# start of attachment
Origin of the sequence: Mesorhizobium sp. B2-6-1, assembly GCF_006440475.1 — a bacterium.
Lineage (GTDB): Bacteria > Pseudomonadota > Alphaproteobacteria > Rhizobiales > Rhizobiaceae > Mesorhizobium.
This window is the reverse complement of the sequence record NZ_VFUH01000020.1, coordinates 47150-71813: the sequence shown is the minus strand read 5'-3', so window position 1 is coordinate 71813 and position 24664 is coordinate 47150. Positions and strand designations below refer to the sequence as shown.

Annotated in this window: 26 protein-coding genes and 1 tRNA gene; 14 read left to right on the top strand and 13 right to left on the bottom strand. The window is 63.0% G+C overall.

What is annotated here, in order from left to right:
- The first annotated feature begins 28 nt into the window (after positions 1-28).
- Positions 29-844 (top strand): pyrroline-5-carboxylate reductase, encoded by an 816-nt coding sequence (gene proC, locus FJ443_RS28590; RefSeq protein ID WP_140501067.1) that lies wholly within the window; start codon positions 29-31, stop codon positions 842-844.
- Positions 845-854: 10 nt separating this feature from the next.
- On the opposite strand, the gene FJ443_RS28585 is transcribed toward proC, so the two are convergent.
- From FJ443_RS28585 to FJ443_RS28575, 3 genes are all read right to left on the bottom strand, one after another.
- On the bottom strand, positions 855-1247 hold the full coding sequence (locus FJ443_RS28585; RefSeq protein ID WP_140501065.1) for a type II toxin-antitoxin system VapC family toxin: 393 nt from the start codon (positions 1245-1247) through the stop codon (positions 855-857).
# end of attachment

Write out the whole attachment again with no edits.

Origin of the sequence: Mesorhizobium sp. B2-6-1, assembly GCF_006440475.1 — a bacterium.
Lineage (GTDB): Bacteria > Pseudomonadota > Alphaproteobacteria > Rhizobiales > Rhizobiaceae > Mesorhizobium.
This window is the reverse complement of the sequence record NZ_VFUH01000020.1, coordinates 47150-71813: the sequence shown is the minus strand read 5'-3', so window position 1 is coordinate 71813 and position 24664 is coordinate 47150. Positions and strand designations below refer to the sequence as shown.

Annotated in this window: 26 protein-coding genes and 1 tRNA gene; 14 read left to right on the top strand and 13 right to left on the bottom strand. The window is 63.0% G+C overall.

What is annotated here, in order from left to right:
- The first annotated feature begins 28 nt into the window (after positions 1-28).
- Positions 29-844 (top strand): pyrroline-5-carboxylate reductase, encoded by an 816-nt coding sequence (gene proC, locus FJ443_RS28590; RefSeq protein ID WP_140501067.1) that lies wholly within the window; start codon positions 29-31, stop codon positions 842-844.
- Positions 845-854: 10 nt separating this feature from the next.
- On the opposite strand, the gene FJ443_RS28585 is transcribed toward proC, so the two are convergent.
- From FJ443_RS28585 to FJ443_RS28575, 3 genes are all read right to left on the bottom strand, one after another.
- On the bottom strand, positions 855-1247 hold the full coding sequence (locus FJ443_RS28585; RefSeq protein ID WP_140501065.1) for a type II toxin-antitoxin system VapC family toxin: 393 nt from the start codon (positions 1245-1247) through the stop codon (positions 855-857).